Books Read in October:
1. Certain Dark Things – Silvia Garcia-Moreno.
Welcome to Mexico City… An Oasis In A Sea Of Vampires…
Domingo, a lonely garbage-collecting street kid, is busy eking out a living when a jaded vampire on the run swoops into his life.
Atl, the descendant of Aztec blood drinkers, must feast on the young to survive and Domingo looks especially tasty. Smart, beautiful, and dangerous, Atl needs to escape to South America, far from the rival narco-vampire clan pursuing her. Domingo is smitten.
Her plan doesn’t include developing any real attachment to Domingo. Hell, the only living creature she loves is her trusty Doberman. Little by little, Atl finds herself warming up to the scrappy young man and his effervescent charm.
And then there’s Ana, a cop who suddenly finds herself following a trail of corpses and winds up smack in the middle of vampire gang rivalries.
Vampires, humans, cops, and gangsters collide in the dark streets of Mexico City. Do Atl and Domingo even stand a chance of making it out alive?
2. The Last Namsara – Kristen Ciccarelli (re-read)
In the beginning, there was the Namsara: the child of sky and spirit, who carried love and laughter wherever he went. But where there is light, there must be darkness—and so there was also the Iskari. The child of blood and moonlight. The destroyer. The death-bringer.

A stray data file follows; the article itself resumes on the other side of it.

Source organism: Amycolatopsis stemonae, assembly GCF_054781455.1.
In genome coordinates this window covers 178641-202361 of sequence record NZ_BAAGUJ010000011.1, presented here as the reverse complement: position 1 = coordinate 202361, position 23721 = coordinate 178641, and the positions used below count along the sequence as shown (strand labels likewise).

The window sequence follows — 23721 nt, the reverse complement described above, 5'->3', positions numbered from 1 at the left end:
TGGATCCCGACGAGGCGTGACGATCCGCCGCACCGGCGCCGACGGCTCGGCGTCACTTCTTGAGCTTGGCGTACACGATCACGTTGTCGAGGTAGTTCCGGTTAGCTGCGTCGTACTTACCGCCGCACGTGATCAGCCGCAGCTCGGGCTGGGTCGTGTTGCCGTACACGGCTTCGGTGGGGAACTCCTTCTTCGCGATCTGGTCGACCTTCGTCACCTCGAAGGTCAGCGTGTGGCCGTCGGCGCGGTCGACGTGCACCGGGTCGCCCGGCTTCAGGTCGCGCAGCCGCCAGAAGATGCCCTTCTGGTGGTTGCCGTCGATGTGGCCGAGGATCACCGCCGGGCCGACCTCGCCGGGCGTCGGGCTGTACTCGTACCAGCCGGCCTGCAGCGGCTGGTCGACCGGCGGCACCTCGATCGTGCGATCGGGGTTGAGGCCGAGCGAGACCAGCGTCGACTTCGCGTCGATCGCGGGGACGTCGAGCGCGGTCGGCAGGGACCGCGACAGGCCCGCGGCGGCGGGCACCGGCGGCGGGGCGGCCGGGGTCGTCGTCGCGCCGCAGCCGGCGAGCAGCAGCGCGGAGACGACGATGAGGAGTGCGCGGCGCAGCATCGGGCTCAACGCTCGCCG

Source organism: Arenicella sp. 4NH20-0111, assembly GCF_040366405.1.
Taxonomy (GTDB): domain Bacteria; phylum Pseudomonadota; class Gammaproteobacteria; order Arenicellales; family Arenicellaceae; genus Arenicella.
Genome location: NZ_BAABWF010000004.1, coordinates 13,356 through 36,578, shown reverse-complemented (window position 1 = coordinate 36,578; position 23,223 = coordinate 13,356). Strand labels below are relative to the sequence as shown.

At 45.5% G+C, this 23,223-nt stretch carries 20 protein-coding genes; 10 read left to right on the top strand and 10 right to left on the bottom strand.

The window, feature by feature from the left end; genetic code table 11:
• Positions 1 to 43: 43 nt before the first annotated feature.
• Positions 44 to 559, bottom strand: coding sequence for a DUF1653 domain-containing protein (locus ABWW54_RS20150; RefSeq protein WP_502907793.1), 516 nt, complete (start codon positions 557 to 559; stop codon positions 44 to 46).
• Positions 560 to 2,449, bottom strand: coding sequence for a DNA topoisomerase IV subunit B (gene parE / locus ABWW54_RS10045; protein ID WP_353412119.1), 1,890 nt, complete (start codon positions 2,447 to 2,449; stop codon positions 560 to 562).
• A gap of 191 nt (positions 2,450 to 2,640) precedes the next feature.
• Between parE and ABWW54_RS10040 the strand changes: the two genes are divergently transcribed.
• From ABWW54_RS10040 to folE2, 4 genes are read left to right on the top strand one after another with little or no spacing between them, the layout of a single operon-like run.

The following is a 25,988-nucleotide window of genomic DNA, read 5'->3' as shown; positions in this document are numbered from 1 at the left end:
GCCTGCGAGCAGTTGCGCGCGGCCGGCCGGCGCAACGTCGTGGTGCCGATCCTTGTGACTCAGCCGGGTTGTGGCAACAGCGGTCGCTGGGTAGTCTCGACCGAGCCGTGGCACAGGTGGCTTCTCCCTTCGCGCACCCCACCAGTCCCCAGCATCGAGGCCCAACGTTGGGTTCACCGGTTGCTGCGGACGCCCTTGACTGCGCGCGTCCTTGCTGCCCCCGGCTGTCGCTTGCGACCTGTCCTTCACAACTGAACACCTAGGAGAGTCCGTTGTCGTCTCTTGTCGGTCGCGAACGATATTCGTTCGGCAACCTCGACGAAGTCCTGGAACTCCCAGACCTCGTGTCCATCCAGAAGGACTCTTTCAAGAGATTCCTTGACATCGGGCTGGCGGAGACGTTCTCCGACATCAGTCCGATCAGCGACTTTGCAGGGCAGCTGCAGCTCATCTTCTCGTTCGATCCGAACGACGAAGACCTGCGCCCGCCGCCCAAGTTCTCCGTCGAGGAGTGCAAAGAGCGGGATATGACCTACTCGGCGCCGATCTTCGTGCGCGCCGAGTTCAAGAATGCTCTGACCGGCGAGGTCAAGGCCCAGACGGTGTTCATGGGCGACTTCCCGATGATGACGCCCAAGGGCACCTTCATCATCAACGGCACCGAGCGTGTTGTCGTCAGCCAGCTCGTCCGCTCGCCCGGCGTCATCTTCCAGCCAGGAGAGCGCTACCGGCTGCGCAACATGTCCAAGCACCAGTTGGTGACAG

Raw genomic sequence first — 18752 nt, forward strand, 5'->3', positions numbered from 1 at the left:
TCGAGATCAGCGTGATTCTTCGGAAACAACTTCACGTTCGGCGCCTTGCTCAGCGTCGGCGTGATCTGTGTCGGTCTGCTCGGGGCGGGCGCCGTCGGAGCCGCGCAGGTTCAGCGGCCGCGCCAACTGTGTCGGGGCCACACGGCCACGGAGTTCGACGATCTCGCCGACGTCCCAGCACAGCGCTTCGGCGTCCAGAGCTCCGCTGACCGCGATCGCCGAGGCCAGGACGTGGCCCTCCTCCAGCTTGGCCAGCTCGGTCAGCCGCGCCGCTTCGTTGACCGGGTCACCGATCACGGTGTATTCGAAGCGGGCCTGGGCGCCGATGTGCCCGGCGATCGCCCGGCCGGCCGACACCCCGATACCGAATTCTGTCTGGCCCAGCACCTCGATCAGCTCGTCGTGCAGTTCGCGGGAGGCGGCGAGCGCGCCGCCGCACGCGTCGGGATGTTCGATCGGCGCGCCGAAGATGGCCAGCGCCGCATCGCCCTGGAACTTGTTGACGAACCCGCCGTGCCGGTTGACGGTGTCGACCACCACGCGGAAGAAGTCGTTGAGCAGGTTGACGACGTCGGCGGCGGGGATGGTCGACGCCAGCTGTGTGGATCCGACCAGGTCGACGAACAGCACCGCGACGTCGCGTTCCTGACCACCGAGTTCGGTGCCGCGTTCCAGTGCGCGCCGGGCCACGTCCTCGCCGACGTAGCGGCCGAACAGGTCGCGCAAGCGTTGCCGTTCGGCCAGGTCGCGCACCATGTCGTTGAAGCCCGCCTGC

These are the legends that Asha, daughter of the king of Firgaard, has grown up learning in hushed whispers, drawn to the forbidden figures of the past. But it isn’t until she becomes the fiercest, most feared dragon slayer in the land that she takes on the role of the next Iskari—a lonely destiny that leaves her feeling more like a weapon than a girl.
Asha conquers each dragon and brings its head to the king, but no kill can free her from the shackles that await at home: her betrothal to the cruel commandant, a man who holds the truth about her nature in his palm. When she’s offered the chance to gain her freedom in exchange for the life of the most powerful dragon in Firgaard, she finds that there may be more truth to the ancient stories than she ever could have expected. With the help of a secret friend—a slave boy from her betrothed’s household—Asha must shed the layers of her Iskari bondage and open her heart to love, light, and a truth that has been kept from her.
3. A Natural History of Dragons – Marie Brennan
All the world, from Scirland to the farthest reaches of Eriga, know Isabella, Lady Trent, to be the world’s preeminent dragon naturalist. She is the remarkable woman who brought the study of dragons out of the misty shadows of myth and misunderstanding into the clear light of modern science. But before she became the illustrious figure we know today, there was a bookish young woman whose passion for learning, natural history, and, yes, dragons defied the stifling conventions of her day.